Accident Pilot TASU Missions
The pilot's TASU missions in the helicopter consisted of "tactical insertions" of law enforcement personnel into airports and non-mountainous off-airport sites. He also practiced "slope landings" and "pinnacle landings," along with hover practice. PCSD personnel reported that the pilot had "long line" and "Bambi bucket" experience, but PCSD did not conduct those types of operations.
Accident Flight Background Information
The TASU Air Unit Supervisor received an email request from the individual responsible for PCWIN to use the helicopter for a site survey. The supervisor instructed the accident pilot to coordinate directly with the requesting individual, and advised the pilot that he should use the opportunity as a "practice/training" flight. TASU personnel reported that a few days before the flight, the pilot conducted a reconnoitering flight. Review of helicopter flight records indicated that the pilot conducted a 1.7-hour solo flight on January 20, 2011. The investigation was unable to determine any other relevant details of that flight.
History of Flight
Dragged wing/rotor/float/other (Defining event)
Loss of control in flight
Multi-engine Land; Single-engine Land
Other Aircraft Rating(s):
Seatbelt, Shoulder harness
Second Pilot Present:
Class 2 With Waivers/Limitations
Last FAA Medical Exam:
Last Flight Review or Equivalent:
(Estimated) 11500 hours (Total, all aircraft), 186 hours (Total, this make and model)
Aircraft and Owner/Operator Information
MCDONNELL DOUGLAS HELI CO
Year of Manufacture:
Landing Gear Type:
Date/Type of Last Inspection:
01/12/2011, 100 Hour
Certified Max Gross Wt.:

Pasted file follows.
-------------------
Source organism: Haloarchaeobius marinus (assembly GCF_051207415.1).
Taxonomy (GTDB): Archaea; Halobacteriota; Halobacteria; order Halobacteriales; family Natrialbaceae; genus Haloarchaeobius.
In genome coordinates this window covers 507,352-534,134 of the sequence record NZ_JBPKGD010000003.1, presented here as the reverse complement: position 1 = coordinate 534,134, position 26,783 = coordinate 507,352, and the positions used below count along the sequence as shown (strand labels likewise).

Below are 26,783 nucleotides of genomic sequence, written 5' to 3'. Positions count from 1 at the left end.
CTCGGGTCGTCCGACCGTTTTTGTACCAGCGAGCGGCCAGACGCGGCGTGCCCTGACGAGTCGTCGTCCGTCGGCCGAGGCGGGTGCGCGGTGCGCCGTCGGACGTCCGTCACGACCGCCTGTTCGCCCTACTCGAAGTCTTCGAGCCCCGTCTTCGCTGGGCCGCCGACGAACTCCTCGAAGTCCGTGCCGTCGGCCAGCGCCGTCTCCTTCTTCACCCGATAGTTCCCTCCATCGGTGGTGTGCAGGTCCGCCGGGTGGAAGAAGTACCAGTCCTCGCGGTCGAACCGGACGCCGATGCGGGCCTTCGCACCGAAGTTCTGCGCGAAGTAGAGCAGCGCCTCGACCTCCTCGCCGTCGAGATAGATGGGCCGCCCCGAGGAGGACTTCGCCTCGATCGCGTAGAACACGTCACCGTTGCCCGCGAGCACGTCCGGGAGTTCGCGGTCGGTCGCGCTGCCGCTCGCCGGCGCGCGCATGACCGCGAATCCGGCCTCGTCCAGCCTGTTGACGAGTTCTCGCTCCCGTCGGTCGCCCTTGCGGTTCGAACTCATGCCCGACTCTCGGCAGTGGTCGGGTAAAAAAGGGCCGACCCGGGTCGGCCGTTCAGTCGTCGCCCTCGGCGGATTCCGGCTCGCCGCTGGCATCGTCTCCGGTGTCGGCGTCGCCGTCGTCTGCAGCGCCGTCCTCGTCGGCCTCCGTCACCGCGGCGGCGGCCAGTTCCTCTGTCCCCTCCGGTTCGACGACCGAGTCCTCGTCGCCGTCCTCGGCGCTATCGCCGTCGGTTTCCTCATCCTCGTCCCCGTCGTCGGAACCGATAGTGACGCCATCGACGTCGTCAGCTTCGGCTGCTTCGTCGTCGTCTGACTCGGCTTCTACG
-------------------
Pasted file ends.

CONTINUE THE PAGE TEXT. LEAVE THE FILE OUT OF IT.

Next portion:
Time Since Last Inspection:
1 Turbo Shaft
Airframe Total Time:
3726 Hours as of last inspection
C91A installed, activated, did not aid in locating accident
PIMA COUNTY BOARD OF SUPERVISORS
Pima County Sheriff's Department
Operating Certificate(s) Held:
Meteorological Information and Flight Plan
Conditions at Accident Site:
Condition of Light:
Observation Facility, Elevation:
Distance from Accident Site:
Direction from Accident Site:
Lowest Cloud Condition:
Broken / 7000 ft agl
9 knots / 16 knots
Turbulence Type Forecast/Actual:
Turbulence Severity Forecast/Actual:
Precipitation and Obscuration:
No Obscuration; No Precipitation
Tucson, AZ (TUS)
Type of Flight Plan Filed:
Type of Clearance:
Type of Airspace:
Wreckage and Impact Information
2 Serious, 1 Minor
1 Fatal, 2 Serious, 1 Minor
32.351389, -111.476111 (est)
Investigator In Charge (IIC):
Michael C Huhn
Additional Participating Persons:
Kenton Fenning; FAA FSDO; Scottsdale, AZ
David Riser; Rolls-Royce; Indianapolis, IN
John Hopper; McDonnel Douglas Helicopter Inc; Mesa, AZ
Michael Grider; Pima County Sheriff Department; Tucson, AZ
Adrian Booth; Boeing; Mesa, AZ